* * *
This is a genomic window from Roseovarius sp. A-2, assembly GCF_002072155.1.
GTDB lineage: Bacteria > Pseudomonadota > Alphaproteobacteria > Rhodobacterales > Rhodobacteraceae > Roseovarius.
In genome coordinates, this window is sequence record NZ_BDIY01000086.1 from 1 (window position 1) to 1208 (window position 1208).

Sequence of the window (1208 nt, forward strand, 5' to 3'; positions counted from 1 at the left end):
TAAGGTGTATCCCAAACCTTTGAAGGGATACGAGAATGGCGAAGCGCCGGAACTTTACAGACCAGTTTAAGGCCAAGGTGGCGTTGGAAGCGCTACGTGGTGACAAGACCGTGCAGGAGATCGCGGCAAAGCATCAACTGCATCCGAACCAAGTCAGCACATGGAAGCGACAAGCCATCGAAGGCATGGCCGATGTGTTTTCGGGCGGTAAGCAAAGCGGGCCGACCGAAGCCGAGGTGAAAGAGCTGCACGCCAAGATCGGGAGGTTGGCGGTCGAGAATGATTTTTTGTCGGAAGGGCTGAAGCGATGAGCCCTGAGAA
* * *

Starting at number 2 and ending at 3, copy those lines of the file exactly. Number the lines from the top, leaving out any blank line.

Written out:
GTDB lineage: Bacteria > Pseudomonadota > Alphaproteobacteria > Rhodobacterales > Rhodobacteraceae > Roseovarius.
In genome coordinates, this window is sequence record NZ_BDIY01000086.1 from 1 (window position 1) to 1208 (window position 1208).